What a bunch of laughable malarkey. San Diego County's population drops a third of a percent (0.33916 percent to be exact) and EconProf calls it a sea change, and claims that this drop of less than one percent is proof that people are voting with their feet. All hoping to justify their previous claims of California going to the birds. Give me a break, have the decency to put together a slightly coherent argument before posting such rubbish.

Submitted by flyer on July 31, 2022 - 7:10pm.

It seems whatever may be going on with out-migration from San Diego will be eclipsed by in-migration.

Per the article below concerning various apartment projects, not to mention countless other new home, condo and apartment builds in PQ, Poway, Sorrento Mesa, etc., etc. it appears that we need to build 17,000 units PER YEAR, just to keep up with demand, and we are no where near that number. Also, don't forget many of the thousands of apartment dwellers aspire to be homeowners one day.

The rest of CA wrt housing may tell a different story, but, from a real estate perspective, San Diego seems to be looking good well into the future.

https://www.10news.com/news/local-news/m...

Submitted by sdrealtor on July 31, 2022 - 6:59pm.

EconProf wrote:
To an and others:
I googled "Is San Diego gaining or losing population?"
It reported a decline of 11,183 from the previous year, as of May, this year, and this was reported in the SDUT, LA Times, VOSD, etc. in May and March of this year. an quoted UN statistics which seemed to be a projection of previous years' trends, when population was clearly growing. You can trust in UN estimates if you want--I trust local sources.
As sdr suggests, we don't know if this is COVID inspired and thus temporary. Speaking of COVID, the work-from-home trend may be prompting the exodus from CA to less expensive locales. We also don't know if it includes illegals or not (footnote: one source said SD had the third highest number of homeless of US cities).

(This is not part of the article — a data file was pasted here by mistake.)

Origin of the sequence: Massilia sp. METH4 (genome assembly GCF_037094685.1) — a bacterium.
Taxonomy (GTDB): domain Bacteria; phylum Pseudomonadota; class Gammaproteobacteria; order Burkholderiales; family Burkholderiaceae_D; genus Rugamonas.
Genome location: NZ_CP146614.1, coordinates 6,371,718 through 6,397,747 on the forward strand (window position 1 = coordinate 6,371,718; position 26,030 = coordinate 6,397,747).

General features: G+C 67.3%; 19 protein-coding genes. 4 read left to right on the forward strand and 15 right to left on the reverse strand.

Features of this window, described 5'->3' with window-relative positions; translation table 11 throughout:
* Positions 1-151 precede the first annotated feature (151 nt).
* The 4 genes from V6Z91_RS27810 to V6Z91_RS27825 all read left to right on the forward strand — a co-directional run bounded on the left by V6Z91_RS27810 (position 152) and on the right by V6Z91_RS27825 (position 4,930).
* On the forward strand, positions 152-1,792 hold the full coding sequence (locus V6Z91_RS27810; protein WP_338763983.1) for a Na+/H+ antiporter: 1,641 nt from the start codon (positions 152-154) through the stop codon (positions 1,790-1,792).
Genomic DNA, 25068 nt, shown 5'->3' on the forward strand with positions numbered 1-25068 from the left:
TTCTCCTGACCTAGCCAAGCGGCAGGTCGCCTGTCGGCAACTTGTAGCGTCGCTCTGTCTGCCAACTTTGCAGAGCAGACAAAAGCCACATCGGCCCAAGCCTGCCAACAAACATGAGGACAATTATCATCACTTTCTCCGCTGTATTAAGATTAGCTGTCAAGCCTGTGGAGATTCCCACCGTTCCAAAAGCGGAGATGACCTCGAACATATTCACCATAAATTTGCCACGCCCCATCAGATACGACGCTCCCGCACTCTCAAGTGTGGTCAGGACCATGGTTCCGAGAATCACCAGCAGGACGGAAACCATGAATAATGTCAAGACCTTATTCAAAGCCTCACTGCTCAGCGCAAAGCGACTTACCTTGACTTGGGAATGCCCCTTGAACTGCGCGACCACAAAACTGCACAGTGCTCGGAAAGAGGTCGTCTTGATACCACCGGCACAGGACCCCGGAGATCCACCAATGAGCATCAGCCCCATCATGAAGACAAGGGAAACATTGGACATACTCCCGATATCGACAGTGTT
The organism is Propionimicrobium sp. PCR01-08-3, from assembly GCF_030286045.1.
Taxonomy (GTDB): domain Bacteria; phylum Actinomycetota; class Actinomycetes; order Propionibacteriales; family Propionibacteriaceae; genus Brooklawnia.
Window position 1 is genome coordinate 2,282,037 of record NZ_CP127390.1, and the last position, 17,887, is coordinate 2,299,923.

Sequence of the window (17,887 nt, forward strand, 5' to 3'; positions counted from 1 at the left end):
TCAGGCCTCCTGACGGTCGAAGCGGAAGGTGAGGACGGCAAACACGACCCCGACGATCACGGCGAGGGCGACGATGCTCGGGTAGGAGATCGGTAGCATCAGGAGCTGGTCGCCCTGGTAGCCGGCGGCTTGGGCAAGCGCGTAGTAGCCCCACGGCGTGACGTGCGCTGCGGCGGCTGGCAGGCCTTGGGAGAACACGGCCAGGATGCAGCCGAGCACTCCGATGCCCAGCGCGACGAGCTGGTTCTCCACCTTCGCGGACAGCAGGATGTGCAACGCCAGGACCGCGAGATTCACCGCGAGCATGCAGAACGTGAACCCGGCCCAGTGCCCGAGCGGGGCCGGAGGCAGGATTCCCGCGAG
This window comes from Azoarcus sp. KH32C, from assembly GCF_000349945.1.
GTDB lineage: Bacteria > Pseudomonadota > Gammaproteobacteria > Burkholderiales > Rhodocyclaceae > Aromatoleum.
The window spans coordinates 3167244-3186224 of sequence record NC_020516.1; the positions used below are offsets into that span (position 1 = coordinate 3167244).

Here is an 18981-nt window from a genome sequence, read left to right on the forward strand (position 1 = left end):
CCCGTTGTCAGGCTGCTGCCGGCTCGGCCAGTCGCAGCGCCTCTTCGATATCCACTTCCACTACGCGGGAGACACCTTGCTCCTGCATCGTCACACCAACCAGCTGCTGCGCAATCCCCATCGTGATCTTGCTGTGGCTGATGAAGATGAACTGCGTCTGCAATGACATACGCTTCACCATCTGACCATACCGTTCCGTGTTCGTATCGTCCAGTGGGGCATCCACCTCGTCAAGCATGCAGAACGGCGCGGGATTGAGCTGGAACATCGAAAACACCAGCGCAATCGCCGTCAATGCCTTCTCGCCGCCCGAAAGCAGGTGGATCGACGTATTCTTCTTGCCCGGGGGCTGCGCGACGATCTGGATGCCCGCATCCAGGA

What is clear is that San Diego's competing cities in Arizona, Nevada, Texas, etc. are growing rapidly, as are their RE values. People (and companies) are voting with their feet.

Were growing not are. Things change fast and those three markets are among the hardest hit over the last few months

Submitted by Coronita on July 31, 2022 - 8:21pm.

I don't know...But on that other thread about Apple... If a company spends 1/2 billion dollars on office space in San Diego, that doesn't seem to suggest we are slowing down anytime soon.

In fact, I think what will happen is higher paid professionals move here.

Will that drive out people who are lower paid, maybe. But I would say it's a labor pool swap versus Exodus

But I guess EconProf is like deadzone and selectively wants to pick and choose the news to follow.

https://www.piggington.com/apples_plans

Total job growth from Apple's tech expansion at St. George: 0.01%

Submitted by sdrealtor on August 1, 2022 - 8:03am.

Can’t believe it’s taken me this long to post this. Love this song and listen to it often.

One way you’d leave this town….

https://youtu.be/xBaTTB0o4oY

Submitted by scaredyclassic on August 1, 2022 - 3:08pm.

XBoxBoy][quote=EconProf wrote:
San Diego County's population drops a third of a percent (0.33916 percent to be exact) and EconProf calls it a sea change,